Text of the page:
For many years, China operated a dual system of indirect taxes, with value added tax (VAT) applicable to the sale and importation of goods, typically at the rate of 17%. On the other hand, most services have been subject to business tax, at rates of either 3% or 5%. This dual system of indirect taxes is being reformed into a single system, with VAT to apply to all goods and services.
The reform program began in January 2012 with the introduction of a pilot program in Shanghai, replacing business tax with a VAT for a number of service sectors. The reforms are taking place because business tax is generally regarded as an inefficient turnover tax that taxes business—that is, it effectively taxes each stage of a supply chain, irrespective of the profit or “value added” by each business in that supply chain. By contrast, VAT is a tax collected by business, but effectively intended to be borne by the end-consumer.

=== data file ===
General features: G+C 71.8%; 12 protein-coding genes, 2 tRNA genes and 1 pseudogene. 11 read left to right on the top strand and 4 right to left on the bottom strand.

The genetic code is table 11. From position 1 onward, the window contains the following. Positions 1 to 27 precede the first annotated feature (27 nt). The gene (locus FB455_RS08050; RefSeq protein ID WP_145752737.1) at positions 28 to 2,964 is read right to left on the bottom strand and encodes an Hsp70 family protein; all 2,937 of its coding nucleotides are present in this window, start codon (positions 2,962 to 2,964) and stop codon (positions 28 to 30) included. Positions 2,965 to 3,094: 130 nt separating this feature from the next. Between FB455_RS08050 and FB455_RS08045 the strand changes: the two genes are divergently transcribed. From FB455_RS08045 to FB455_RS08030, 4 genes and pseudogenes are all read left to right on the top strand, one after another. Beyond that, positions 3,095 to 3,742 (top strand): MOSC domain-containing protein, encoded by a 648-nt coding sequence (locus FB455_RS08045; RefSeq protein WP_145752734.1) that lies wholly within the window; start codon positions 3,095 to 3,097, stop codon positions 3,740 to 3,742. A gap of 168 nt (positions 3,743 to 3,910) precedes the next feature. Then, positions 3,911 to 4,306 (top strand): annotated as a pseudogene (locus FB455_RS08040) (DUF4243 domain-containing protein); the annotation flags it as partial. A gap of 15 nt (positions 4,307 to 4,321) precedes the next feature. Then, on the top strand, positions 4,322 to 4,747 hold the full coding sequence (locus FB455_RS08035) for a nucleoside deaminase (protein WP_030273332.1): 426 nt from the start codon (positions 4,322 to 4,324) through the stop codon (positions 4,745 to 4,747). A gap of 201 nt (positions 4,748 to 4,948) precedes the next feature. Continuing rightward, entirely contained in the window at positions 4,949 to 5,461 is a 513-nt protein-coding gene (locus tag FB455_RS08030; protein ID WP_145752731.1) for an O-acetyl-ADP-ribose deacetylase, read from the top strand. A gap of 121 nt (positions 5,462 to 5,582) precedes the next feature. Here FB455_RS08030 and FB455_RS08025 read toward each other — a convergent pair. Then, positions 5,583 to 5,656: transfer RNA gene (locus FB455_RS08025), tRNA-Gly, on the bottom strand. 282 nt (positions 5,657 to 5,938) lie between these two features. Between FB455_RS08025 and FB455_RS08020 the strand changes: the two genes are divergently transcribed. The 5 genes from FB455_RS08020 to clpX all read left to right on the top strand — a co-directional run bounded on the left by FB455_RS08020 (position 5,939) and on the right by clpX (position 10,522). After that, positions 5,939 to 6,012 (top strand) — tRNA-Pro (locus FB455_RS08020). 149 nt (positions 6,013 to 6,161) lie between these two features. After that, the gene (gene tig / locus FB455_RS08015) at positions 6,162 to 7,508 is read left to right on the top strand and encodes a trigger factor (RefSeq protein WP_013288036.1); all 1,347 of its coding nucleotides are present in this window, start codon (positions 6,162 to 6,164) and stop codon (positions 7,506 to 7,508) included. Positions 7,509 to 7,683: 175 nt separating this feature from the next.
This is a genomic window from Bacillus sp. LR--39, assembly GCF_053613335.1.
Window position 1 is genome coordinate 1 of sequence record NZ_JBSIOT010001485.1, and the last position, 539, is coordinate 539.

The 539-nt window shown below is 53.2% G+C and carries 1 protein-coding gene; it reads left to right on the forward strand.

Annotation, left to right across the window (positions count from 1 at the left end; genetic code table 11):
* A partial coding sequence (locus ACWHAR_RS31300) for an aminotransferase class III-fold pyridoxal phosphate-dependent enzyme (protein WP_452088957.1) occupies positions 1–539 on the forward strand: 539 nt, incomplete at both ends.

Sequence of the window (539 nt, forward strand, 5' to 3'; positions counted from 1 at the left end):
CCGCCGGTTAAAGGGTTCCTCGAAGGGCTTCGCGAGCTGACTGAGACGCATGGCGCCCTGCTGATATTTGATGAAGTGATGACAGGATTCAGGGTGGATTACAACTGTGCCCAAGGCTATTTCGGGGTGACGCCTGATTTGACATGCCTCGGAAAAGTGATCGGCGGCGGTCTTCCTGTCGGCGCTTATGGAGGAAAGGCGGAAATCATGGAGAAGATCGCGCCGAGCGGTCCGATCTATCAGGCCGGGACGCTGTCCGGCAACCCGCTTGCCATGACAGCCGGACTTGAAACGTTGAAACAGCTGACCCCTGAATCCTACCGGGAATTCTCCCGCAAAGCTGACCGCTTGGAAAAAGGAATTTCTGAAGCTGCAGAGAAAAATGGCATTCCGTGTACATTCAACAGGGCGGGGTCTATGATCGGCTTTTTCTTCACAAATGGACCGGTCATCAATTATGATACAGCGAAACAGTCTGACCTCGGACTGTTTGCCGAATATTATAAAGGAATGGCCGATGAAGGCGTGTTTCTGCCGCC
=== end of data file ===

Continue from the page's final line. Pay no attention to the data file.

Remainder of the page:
The KPMG member firm in China has produced the 2015 edition of a guide providing an overview of the indirect tax systems in mainland China. The guide is intended to assist companies doing business in or with China to navigate the indirect tax system.
Read the 2015 indirect tax guide: China: Country VAT / Business Tax Essentials Guide 2015
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